Huobi to delist Monero and other privacy coins, citing regulatory pressures


Cryptocurrency exchange Huobi will delist seven different privacy coins from its platform as regulatory pressure mounts on anonymity-enhanced currencies (AECs).

The exchange announced that it had terminated the trading service of a number of privacy tokens including Dash (DSH), Decred (DCR), Firo (FIRO), Monero (XMR), Verge (XVG), Zcash (ZEC) and Horizen (ZEN).

These tokens will begin to be delisted on Sept. 19, while deposit services ceased on Monday in conjunctio with the announcement. Users were urged to cancel open orders for the privacy coins, while the exchange will cancel any existing orders at the delisting time and credit users’ spot accounts.

Related: US expansion for Huobi a step closer after it secures a FinCEN license

Huobi noted that it made efforts to meet compliance policies of more than 100 countries in which its services are available. The announcement cited efforts to comply with the latest financial regulations, as well as the company’s Token Management Rules.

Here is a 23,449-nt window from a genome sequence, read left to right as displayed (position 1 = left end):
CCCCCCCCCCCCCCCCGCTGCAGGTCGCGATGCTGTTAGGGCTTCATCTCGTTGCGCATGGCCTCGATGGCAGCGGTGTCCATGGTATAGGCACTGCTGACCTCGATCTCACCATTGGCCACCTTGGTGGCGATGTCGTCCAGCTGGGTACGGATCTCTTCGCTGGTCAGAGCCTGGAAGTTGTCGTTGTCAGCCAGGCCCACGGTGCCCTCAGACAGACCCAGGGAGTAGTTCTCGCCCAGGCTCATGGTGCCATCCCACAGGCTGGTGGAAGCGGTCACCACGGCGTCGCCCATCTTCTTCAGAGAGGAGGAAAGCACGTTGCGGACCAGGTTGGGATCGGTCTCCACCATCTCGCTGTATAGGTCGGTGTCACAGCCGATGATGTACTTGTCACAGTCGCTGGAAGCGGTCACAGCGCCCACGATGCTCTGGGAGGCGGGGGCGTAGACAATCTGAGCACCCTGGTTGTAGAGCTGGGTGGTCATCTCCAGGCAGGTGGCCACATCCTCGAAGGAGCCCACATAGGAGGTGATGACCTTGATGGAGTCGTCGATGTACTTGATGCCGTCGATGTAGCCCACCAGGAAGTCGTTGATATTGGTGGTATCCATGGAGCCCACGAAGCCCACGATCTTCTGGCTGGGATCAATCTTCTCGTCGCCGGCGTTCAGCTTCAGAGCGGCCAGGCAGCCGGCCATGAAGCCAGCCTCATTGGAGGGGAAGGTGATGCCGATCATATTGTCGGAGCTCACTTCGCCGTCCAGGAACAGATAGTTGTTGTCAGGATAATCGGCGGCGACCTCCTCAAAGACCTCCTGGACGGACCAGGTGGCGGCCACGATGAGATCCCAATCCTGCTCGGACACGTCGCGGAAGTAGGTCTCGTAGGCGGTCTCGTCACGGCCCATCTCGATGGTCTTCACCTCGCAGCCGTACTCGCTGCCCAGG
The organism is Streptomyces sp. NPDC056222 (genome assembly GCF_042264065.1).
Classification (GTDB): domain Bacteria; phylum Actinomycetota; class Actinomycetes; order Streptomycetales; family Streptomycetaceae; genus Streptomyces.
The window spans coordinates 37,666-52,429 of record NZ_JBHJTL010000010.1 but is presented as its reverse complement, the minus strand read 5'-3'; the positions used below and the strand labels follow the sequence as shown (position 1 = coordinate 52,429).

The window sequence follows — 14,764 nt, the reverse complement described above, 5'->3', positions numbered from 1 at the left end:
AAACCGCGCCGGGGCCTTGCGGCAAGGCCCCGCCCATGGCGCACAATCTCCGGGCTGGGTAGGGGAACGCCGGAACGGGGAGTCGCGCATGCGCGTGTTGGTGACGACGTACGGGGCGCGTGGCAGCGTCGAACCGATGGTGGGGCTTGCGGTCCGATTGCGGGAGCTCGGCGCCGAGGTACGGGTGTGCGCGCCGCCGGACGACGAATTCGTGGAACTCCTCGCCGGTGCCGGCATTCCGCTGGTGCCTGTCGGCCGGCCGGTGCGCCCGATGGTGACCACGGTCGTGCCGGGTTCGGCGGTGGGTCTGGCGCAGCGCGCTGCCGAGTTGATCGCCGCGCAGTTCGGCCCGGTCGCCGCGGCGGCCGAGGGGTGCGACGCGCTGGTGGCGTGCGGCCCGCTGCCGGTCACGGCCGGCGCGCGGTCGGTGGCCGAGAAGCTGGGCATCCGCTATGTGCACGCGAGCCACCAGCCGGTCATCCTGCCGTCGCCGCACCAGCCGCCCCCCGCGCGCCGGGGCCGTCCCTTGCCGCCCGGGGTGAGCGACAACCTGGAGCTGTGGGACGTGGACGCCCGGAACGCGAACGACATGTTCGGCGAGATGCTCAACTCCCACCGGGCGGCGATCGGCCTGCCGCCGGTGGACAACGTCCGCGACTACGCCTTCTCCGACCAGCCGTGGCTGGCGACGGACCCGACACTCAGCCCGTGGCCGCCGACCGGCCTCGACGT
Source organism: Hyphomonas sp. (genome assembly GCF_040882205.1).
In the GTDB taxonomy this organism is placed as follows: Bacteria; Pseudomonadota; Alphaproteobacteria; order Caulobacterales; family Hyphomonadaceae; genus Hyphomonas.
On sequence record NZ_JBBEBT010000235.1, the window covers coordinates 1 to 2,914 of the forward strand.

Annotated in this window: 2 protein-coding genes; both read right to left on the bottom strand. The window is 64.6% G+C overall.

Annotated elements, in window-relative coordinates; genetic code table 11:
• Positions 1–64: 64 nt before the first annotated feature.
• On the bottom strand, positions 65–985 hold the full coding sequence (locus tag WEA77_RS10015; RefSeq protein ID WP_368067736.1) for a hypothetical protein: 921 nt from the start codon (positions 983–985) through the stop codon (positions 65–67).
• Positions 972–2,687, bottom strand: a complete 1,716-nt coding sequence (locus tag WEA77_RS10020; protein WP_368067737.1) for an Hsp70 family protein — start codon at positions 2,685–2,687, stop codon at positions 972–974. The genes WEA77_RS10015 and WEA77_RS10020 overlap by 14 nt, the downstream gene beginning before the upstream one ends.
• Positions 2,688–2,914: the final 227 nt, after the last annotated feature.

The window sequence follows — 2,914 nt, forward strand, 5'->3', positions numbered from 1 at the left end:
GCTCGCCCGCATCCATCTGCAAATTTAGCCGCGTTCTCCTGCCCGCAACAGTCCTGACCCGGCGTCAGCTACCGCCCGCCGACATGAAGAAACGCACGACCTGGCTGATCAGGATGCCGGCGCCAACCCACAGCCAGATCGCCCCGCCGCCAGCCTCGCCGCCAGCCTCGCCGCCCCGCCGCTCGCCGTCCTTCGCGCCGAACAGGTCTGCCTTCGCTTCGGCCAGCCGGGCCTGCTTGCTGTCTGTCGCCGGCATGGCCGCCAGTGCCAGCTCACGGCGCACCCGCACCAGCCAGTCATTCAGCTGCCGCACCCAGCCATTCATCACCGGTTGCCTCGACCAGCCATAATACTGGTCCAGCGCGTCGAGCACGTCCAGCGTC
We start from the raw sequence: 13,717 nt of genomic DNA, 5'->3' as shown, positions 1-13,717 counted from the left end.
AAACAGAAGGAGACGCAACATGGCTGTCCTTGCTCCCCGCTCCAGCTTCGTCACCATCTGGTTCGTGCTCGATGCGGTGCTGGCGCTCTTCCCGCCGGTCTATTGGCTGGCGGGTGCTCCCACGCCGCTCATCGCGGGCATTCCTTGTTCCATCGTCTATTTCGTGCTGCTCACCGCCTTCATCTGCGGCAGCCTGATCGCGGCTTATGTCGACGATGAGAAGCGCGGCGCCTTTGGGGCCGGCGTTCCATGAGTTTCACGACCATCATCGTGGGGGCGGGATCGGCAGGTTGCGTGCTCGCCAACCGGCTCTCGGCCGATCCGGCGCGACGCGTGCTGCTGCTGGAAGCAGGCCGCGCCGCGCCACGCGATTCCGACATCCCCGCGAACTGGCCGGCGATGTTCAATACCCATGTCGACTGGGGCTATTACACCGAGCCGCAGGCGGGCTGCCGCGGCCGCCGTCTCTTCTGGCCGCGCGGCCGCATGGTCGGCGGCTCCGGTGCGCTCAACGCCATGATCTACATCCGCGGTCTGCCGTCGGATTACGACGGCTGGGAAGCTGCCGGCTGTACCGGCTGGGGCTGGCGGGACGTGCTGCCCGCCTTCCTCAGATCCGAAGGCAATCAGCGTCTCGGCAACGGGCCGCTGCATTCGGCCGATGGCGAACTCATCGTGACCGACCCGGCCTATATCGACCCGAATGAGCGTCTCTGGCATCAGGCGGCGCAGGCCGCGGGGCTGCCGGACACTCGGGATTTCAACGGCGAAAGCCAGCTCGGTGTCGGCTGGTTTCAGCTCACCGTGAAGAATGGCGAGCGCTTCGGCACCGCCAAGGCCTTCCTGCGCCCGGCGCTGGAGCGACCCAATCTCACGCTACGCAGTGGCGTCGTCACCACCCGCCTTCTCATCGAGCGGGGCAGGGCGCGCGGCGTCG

Article 17(16) of its rules list addresses “trading concealment or suspension,” which gives Huobi Global the right to conceal or suspend token trading in the following circumstances. Clause 16 is directed at privacy coins in particular:

“The token is a privacy token, does not support offline signatures, or its node source codes are not open-sourced.”

The exchange also confirmed that it had ended trading services on its futures, margin, ETP, OTC and trading bot services. Cointelegraph has reached out to Huobi Global to ascertain the driving force behind the move and whether regulators in specific countries have necessitated the delisting of the respective privacy coins.

Huobi is eyeing a move into the United States market after acquiring a Money Services Business (MSB) license from the U.S. Financial Crimes Enforcement Network (FinCEN) in July 2022. 

As Cointelegraph previously reported, privacy tokens have come under intense scrutiny in different jurisdictions around the world, with the likes of Japanese, South Korean and Australian regulators outlawing their use in recent years.